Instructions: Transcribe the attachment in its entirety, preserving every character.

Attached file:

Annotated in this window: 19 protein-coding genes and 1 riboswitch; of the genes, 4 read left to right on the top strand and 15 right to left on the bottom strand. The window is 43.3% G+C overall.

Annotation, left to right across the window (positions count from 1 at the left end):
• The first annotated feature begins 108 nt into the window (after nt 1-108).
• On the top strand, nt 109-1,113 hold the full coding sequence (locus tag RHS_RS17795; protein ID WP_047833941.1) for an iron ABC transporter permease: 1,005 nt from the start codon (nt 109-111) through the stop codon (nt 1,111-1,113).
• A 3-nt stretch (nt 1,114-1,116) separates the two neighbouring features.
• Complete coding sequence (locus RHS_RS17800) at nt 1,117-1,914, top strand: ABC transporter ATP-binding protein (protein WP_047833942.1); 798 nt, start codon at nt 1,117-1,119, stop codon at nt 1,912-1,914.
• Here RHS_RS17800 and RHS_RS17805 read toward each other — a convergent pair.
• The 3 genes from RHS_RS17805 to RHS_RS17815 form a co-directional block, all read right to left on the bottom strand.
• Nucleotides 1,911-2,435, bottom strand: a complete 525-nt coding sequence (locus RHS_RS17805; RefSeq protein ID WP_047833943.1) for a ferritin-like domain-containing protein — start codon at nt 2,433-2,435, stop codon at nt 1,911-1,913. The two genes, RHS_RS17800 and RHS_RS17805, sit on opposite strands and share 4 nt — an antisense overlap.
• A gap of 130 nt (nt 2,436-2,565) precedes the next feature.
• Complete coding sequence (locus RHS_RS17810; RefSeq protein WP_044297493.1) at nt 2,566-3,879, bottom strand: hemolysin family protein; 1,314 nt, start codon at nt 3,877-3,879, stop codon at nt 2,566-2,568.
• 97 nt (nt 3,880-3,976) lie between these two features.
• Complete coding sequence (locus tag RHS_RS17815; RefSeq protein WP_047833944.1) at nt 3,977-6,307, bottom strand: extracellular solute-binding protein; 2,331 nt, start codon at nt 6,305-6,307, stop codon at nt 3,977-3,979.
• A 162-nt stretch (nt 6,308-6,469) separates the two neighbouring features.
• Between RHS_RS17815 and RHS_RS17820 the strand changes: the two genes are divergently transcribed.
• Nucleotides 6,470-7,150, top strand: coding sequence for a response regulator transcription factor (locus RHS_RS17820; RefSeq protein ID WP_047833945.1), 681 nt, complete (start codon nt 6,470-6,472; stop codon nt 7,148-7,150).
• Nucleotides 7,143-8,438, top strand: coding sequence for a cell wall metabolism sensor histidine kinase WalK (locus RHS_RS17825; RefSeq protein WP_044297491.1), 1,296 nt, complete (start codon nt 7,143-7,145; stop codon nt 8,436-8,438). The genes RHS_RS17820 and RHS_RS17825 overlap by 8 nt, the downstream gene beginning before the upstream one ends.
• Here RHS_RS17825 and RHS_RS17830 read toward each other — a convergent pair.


Annotated in this window: 19 protein-coding genes and 1 riboswitch; of the genes, 4 read left to right on the top strand and 15 right to left on the bottom strand. The window is 43.3% G+C overall.

Annotation, left to right across the window (positions count from 1 at the left end):
• The first annotated feature begins 108 nt into the window (after nt 1-108).
• On the top strand, nt 109-1,113 hold the full coding sequence (locus tag RHS_RS17795; protein ID WP_047833941.1) for an iron ABC transporter permease: 1,005 nt from the start codon (nt 109-111) through the stop codon (nt 1,111-1,113).
• A 3-nt stretch (nt 1,114-1,116) separates the two neighbouring features.
• Complete coding sequence (locus RHS_RS17800) at nt 1,117-1,914, top strand: ABC transporter ATP-binding protein (protein WP_047833942.1); 798 nt, start codon at nt 1,117-1,119, stop codon at nt 1,912-1,914.
• Here RHS_RS17800 and RHS_RS17805 read toward each other — a convergent pair.
• The 3 genes from RHS_RS17805 to RHS_RS17815 form a co-directional block, all read right to left on the bottom strand.
• Nucleotides 1,911-2,435, bottom strand: a complete 525-nt coding sequence (locus RHS_RS17805; RefSeq protein ID WP_047833943.1) for a ferritin-like domain-containing protein — start codon at nt 2,433-2,435, stop codon at nt 1,911-1,913. The two genes, RHS_RS17800 and RHS_RS17805, sit on opposite strands and share 4 nt — an antisense overlap.
• A gap of 130 nt (nt 2,436-2,565) precedes the next feature.
• Complete coding sequence (locus RHS_RS17810; RefSeq protein WP_044297493.1) at nt 2,566-3,879, bottom strand: hemolysin family protein; 1,314 nt, start codon at nt 3,877-3,879, stop codon at nt 2,566-2,568.
• 97 nt (nt 3,880-3,976) lie between these two features.
• Complete coding sequence (locus tag RHS_RS17815; RefSeq protein WP_047833944.1) at nt 3,977-6,307, bottom strand: extracellular solute-binding protein; 2,331 nt, start codon at nt 6,305-6,307, stop codon at nt 3,977-3,979.
• A 162-nt stretch (nt 6,308-6,469) separates the two neighbouring features.
• Between RHS_RS17815 and RHS_RS17820 the strand changes: the two genes are divergently transcribed.
• Nucleotides 6,470-7,150, top strand: coding sequence for a response regulator transcription factor (locus RHS_RS17820; RefSeq protein ID WP_047833945.1), 681 nt, complete (start codon nt 6,470-6,472; stop codon nt 7,148-7,150).
• Nucleotides 7,143-8,438, top strand: coding sequence for a cell wall metabolism sensor histidine kinase WalK (locus RHS_RS17825; RefSeq protein WP_044297491.1), 1,296 nt, complete (start codon nt 7,143-7,145; stop codon nt 8,436-8,438). The genes RHS_RS17820 and RHS_RS17825 overlap by 8 nt, the downstream gene beginning before the upstream one ends.
• Here RHS_RS17825 and RHS_RS17830 read toward each other — a convergent pair.